I didn’t know back then – but now I do know, and this is what I would tell my younger self:

Let them grieve the walls that have moved! Those walls are so much more than just safety from the elements. The walls and roofs are places that provide comfort and safety when the outside world feels too much. Let them grieve the memories and people who have wandered into that space. It will never be the same, and they need room to grieve this – whether they understand it or not. Let them grieve the stuff left behind.

Let them find their sacred spaces and their sacred objects, for sometimes it’s all they feel they have. Give them time to reclaim what was lost, for reclaiming is an Edenic quality.

Let them grieve, and then walk with them as they move on. Encourage their tentative forays into new relationships and hobbies. Remind them that they can love two places without being disloyal. Listen to their faith questions and encourage them to seek truth. Help them to understand saudade and how to “kill the saudade.”

Learn the language of transition and use it in your family. Even if others don’t understand, your family can grow in their connection and understanding of each other through a language of transition. Find transferable rhythms, rhythms that are more than place. Reading and tea times, portable traditions, and regular times of remembering are transferable across geographic boundaries.

Build in them a sense of resilience by connecting them to the bigger family story, the bigger spiritual story. The research on resilience being integrally connected to knowing they are part of a bigger story is critically important in this conversation.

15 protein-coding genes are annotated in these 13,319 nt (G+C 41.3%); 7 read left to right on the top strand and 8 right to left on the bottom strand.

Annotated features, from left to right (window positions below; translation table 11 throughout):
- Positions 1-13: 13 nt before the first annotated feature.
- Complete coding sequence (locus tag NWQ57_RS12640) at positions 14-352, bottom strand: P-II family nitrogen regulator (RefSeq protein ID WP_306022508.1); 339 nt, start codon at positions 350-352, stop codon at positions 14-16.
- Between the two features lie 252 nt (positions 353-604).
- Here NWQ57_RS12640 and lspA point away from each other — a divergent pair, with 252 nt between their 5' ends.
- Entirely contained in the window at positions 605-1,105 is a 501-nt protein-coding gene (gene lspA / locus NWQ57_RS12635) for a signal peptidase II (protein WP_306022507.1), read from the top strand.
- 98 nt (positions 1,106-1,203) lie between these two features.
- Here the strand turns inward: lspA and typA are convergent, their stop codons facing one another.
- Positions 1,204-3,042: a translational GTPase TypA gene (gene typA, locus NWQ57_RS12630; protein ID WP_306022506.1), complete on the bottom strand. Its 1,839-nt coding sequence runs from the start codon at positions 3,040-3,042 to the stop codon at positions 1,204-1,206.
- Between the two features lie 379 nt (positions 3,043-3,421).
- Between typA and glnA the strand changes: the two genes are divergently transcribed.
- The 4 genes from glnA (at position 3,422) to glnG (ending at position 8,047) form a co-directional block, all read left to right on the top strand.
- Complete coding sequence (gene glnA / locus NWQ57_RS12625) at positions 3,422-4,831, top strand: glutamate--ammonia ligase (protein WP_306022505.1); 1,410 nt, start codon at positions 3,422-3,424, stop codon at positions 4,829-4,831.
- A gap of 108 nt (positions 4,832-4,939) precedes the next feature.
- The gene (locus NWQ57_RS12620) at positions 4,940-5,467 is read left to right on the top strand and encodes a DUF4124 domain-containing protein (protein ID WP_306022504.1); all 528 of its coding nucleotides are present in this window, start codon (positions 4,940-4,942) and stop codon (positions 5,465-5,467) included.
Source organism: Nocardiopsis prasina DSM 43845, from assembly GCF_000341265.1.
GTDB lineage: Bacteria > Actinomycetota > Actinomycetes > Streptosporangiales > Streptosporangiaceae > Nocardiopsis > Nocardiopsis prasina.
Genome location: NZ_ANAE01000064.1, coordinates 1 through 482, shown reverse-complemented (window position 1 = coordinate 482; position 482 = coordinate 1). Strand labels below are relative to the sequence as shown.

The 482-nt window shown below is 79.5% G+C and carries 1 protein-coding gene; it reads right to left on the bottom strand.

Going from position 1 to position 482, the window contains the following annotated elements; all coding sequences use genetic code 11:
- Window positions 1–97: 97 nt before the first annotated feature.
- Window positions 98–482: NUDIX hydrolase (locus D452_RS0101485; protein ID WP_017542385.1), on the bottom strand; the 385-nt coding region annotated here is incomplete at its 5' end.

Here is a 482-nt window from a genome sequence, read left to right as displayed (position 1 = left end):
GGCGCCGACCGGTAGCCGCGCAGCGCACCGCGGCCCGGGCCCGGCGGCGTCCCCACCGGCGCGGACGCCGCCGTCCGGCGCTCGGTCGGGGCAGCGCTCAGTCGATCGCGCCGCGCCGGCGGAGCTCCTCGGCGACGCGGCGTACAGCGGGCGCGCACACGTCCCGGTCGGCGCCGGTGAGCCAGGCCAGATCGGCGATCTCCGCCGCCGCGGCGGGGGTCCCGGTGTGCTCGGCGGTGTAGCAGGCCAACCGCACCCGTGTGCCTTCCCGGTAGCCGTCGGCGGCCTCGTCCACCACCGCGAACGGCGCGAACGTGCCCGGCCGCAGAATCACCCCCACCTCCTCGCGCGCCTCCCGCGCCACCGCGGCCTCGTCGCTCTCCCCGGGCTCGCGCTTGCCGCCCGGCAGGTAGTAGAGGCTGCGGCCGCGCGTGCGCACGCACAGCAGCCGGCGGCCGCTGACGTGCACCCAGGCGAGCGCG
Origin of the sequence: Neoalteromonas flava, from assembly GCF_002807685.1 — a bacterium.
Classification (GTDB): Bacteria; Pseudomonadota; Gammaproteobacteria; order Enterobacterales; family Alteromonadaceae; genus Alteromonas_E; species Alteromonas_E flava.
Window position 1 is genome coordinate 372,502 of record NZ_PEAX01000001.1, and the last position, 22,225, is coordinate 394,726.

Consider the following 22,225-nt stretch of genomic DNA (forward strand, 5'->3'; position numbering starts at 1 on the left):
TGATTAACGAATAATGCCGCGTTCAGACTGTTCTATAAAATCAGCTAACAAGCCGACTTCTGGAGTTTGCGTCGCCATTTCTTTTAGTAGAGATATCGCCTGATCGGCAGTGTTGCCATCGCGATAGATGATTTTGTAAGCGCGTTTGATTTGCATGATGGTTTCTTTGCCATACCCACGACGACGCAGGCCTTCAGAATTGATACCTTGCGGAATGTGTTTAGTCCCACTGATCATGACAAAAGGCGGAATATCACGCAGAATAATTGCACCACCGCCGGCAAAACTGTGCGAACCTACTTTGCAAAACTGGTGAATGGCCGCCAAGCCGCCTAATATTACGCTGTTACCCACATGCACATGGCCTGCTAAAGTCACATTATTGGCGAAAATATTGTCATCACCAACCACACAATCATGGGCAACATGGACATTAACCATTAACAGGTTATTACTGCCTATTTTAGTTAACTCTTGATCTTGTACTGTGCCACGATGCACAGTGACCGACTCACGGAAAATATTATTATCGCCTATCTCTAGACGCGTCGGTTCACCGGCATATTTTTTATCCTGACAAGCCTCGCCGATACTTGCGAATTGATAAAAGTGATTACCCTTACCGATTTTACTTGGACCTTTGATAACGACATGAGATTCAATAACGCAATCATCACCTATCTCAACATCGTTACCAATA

Let them know that God is a God of place, creator of space. That through His story is a thread of remembrance and redemption; woven in his word is a story of home and belonging. Give them glimpses of the eternal as they struggle with the fleeting.

And know that it will be okay.

How do I know? Because I now have the privilege of friendships with five adult children spread across four time zones, three states, and two countries. I have listened in wonder as they each articulate their own stories. As we have talked through some of this with them I have marveled at their grace and forgiveness toward two parents who didn’t know, two parents who loved deeply but didn’t have the tools of transition and navigating the third space and defining home. Two parents who continue to find rhythms of transition and figure out this mobile life where place matters.

“At two and a bit, he understood neither distance nor time. What he understood was that we were there, but he was not. For the first time in his short life, he learnt how to say goodbye.”

Danau Tanu author of Growing up in Transit

Gandalf’s Scream, Love, and Why We Need More Anger

Anger is a wonderful, powerful, amazing, informative, life-giving, protective resource. Or at least it can be. Anger can be a redemptive sword, when it’s wielded by love.

 “Anger is a surgical weapon, designed to destroy ugliness and restore beauty. In the hands of one who is trained in love and who can envision beauty, the knife of righteous anger is a weapon for restoration.” – Allender & Longman

We’ve too often seen anger as the enemy, while all along it was begging to be our teacher. We’ve loved to pray and sing emotional ballads like, “Break my heart for what breaks yours,” but have we dared to sing, “Enrage my heart for what enrages yours”?

That sounds crazy, right? And scary.

As Christians, as cross-cultural workers, we’re way more comfortable with holy sadness than holy anger. And that’s not without cause; sadness is safer. More tame. Anger can destroy. Anger can harm deeply. Anger is like electricity — or fire. Both have tremendous potential to destroy, and even kill. But they also reveal, energize (literally), and make magic.

Have you flown on the fire of a jet engine, propelled through the night sky like a populated comet? Have you ever activated a dozen tiny suns with the flip of a switch? These miracles are astounding, and possible due to the power of white-hot fire and lightning fast electrons flowing on demand.